Snake Toxicity, a study published on the StatPearls, makes a very comprehensive retrospective on the dangers, complications and curiosities of snake venom.
We can read: "Venomous snakes inflict considerable morbidity and mortality worldwide, although specific data on the total number of venomous snakebites globally are lacking.
In the United States, approximately 7,000 to 8,000 venomous snakebites occur each year, with about 5 to 10 deaths per year. Worldwide, the morbidity and mortality of snake bites are far greater. Despite this, very limited time is spent in traditional medical curricula on the diagnosis and treatment of snake bites.
This CME activity seeks to fill that gap and review the role of the interprofessional team in this condition. Venomous snakes inflict considerable morbidity and mortality worldwide, although specific data on the total number of venomous snakebites globally are lacking.
In the United States, approximately 7,000 to 8,000 venomous snakebites occur each year, with about 5 to 10 deaths reported per year, although there is no mandated reporting for snakebites, so these data are likely incomplete.
Notably, bees are responsible for significantly more deaths than snakes in the United States. Patients with venomous snakebites present with signs and symptoms that can include superficial puncture wounds, localized pain and swelling, nausea, vomiting, muscle cramping, dizziness, numbness, tingling around the mouth, dyspnea, life-threatening coagulopathy, and shock.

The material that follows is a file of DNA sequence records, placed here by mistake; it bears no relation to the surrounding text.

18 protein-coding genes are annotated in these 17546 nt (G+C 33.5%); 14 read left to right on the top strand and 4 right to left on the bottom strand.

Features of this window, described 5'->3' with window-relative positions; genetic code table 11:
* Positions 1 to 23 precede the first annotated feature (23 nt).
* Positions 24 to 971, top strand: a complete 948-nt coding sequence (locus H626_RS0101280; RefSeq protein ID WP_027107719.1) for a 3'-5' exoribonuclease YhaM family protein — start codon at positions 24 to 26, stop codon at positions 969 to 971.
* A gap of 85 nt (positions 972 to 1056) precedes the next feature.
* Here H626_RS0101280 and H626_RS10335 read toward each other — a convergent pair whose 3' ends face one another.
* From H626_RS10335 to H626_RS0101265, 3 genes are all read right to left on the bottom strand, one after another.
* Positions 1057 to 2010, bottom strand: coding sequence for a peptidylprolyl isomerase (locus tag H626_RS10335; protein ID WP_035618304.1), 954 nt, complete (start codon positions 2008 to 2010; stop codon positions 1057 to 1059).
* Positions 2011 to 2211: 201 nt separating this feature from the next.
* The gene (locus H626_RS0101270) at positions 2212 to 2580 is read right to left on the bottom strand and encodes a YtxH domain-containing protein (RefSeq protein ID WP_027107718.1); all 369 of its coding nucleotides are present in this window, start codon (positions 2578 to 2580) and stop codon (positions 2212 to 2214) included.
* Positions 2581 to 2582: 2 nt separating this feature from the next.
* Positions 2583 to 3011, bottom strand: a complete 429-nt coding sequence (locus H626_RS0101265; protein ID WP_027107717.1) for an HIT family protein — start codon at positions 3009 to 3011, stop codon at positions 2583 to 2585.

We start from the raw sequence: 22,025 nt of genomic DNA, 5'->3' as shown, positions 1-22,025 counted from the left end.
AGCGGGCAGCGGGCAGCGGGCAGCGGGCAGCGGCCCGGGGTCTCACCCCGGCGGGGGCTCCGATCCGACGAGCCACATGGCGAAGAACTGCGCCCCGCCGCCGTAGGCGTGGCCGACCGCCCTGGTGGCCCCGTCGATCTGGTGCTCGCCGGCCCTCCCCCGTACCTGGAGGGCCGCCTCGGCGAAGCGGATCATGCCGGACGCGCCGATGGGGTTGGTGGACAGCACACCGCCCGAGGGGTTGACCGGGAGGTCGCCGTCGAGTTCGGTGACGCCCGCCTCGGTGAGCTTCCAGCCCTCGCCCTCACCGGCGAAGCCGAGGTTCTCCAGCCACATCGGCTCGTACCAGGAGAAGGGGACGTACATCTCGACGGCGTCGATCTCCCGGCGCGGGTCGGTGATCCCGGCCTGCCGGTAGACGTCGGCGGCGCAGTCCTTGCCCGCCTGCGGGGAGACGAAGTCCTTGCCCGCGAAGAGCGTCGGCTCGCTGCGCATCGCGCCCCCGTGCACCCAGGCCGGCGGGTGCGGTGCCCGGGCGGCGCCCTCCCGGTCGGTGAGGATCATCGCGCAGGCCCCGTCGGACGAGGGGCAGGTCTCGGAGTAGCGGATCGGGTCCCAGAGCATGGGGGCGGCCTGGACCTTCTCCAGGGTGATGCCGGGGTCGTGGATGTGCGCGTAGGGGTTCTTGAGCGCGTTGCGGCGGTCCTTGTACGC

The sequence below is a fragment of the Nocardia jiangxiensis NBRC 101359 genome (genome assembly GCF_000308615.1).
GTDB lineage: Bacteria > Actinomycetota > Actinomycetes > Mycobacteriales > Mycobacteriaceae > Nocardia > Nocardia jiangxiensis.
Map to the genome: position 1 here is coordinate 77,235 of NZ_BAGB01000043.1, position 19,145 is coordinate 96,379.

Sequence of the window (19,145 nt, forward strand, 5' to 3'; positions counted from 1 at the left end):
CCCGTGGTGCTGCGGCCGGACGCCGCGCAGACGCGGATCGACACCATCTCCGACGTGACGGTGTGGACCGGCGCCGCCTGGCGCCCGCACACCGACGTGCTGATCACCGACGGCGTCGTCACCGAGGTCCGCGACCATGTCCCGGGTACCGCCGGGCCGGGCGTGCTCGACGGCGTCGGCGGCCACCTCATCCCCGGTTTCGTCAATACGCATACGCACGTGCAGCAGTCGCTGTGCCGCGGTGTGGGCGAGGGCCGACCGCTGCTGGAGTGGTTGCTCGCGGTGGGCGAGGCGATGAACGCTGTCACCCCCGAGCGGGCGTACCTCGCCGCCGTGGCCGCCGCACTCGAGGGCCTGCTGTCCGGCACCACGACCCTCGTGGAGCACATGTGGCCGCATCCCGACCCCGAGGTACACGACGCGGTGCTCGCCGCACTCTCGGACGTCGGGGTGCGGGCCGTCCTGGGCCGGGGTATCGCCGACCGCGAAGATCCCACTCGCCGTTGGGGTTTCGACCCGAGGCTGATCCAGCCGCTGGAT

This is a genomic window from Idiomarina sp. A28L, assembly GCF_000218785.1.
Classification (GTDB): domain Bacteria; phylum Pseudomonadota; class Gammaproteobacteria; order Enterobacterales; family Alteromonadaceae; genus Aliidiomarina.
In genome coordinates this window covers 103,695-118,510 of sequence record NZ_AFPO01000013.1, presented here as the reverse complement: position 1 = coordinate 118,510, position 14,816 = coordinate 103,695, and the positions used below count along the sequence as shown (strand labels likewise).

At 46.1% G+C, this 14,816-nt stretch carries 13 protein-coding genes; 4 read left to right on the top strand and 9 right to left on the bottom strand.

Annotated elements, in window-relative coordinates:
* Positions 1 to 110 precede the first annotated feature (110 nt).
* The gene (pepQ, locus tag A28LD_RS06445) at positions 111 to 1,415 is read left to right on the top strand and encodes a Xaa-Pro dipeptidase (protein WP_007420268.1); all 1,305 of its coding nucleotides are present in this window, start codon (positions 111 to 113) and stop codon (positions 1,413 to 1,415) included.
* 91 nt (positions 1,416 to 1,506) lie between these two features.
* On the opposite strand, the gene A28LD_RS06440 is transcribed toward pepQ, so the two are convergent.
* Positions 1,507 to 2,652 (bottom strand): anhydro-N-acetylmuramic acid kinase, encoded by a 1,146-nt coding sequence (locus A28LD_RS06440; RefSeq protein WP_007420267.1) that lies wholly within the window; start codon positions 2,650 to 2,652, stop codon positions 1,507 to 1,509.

There are about 3,000 species of snakes worldwide; 10% to 15% of them are venomous. Snakes primarily use their venom to obtain food. In the United States, greater than 95 percent of snakebites are caused by the Crotalidae ("pit viper") family of snakes, so named because of heat-sensitive "pits" between the eyes and the nostrils used to sense their prey.
Venomous snakes in the United States were previously classified as having either hemotoxic or neurotoxic venom, although more recent toxicology research suggests this binary classification is inadequate. The venom contains proteins, phospholipases, enzymes that can cause necrosis and hemolysis via mechanisms that are still under study.
The initial management of suspected or confirmed venomous snakebite patients is divided into pre-hospital and emergency department care. If treated promptly, the prognosis of most venomous snakebites in the United States is quite good.
It is estimated that 25 percent of snakebites from venomous snakes do not result in envenomation. Moreover, several thousand venomous snakebites each year in this country, there are usually less than 10 reported deaths. Deaths that do occur are generally in those who delay or avoid treatment. "